The house is beginning to take on an air of excitement normally found the week before Christmas. Packages are arriving. Food and drink to celebrate have been purchased. One week from tomorrow is "The Wedding." So far it looks as though the leaves will be close to peak color and the outdoor arrangements that have been set up in advance held up fairly well through some local weather.
Photo by J. Harrington
After "The Wedding," the house will get a major makeover: new roof, windows and siding. We've been working with the bride- and groom-to-be on colors and options because they're planning on living with us and buying The Property in a few years. That's giving me a whole new perspective on the relationship between people and place. I grew up in New England, where there are houses that are several hundred years old and still in daily use. Living on some version of a family farm (not industrial) is about as sustainable a life as I can envision. I know that Minnesota has a number of Century Farms. I suppose I'm starting to grapple with the differences between real estate and home. I'm looking forward, I think, to following my reactions through this whole process. When a dad, that would be me, relates to his little girl as an adult and friend, the relationship grows. Change isn't always easy, but, so far, the changes we've been making on "The Property" and in our relationships with the place and each other, feel right. I think, I hope, that will continue. The prospect of leaving more than ashes and memories as a legacy has lots of appeal. Frank Steele seems to understand.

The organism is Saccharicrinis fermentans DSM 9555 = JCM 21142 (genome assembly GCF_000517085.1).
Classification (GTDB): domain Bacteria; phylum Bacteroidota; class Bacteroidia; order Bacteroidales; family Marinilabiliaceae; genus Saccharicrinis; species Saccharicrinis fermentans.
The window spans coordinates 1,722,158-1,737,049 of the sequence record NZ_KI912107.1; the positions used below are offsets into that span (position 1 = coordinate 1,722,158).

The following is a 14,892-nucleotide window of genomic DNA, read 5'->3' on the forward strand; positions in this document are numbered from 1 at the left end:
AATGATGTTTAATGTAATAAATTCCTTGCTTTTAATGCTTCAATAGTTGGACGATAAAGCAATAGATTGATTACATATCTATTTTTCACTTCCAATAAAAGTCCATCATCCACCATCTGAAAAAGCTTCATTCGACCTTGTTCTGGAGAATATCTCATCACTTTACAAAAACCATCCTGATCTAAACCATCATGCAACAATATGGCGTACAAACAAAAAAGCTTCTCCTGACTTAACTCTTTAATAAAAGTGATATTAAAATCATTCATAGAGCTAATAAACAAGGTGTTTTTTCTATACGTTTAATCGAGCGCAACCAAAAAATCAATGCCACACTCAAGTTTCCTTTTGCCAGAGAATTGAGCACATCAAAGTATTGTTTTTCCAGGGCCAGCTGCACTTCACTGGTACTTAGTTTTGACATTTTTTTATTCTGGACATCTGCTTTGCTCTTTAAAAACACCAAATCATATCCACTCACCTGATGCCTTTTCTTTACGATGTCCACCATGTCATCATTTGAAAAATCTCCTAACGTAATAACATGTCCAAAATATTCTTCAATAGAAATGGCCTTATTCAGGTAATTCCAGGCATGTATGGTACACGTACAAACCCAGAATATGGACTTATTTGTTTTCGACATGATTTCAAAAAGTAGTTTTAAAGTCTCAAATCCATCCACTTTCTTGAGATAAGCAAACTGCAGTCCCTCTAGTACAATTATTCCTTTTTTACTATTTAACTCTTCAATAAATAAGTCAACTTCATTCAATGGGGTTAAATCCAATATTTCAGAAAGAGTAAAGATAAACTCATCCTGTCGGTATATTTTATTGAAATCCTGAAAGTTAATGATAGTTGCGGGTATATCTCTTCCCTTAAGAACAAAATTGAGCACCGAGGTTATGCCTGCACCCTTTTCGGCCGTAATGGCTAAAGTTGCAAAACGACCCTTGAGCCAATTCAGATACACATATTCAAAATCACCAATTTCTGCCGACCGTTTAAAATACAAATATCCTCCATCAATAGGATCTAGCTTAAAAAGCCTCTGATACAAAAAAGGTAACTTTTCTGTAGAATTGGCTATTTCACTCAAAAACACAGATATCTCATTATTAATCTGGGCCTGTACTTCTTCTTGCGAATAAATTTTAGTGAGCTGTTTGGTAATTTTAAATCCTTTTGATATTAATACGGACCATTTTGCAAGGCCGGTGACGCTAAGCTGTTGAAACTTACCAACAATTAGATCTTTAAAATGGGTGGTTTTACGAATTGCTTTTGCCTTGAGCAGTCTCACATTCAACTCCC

Misty Autumn morning
Photo by J. Harrington
Part of a Legacy
I take pillows outdoors to sun themas my mother did. “Keeps bedding fresh,”she said. It was April then, too—buttercups fluffing their frail sails,one striped bee humming grudges, a crinkleof jonquils. Weeds reclaimed bare ground.All of these leaked somehowinto the pillows, looking odd where theysimmered all day, the size of hams, out of placeon grass. And at night I could feelsome part of my mother still with mein the warmth of my face as I dreamedbaseball and honeysuckle, sleepingon sunlight.
Thanks for visiting. Come again when you can.
Please be kind to each other while you can.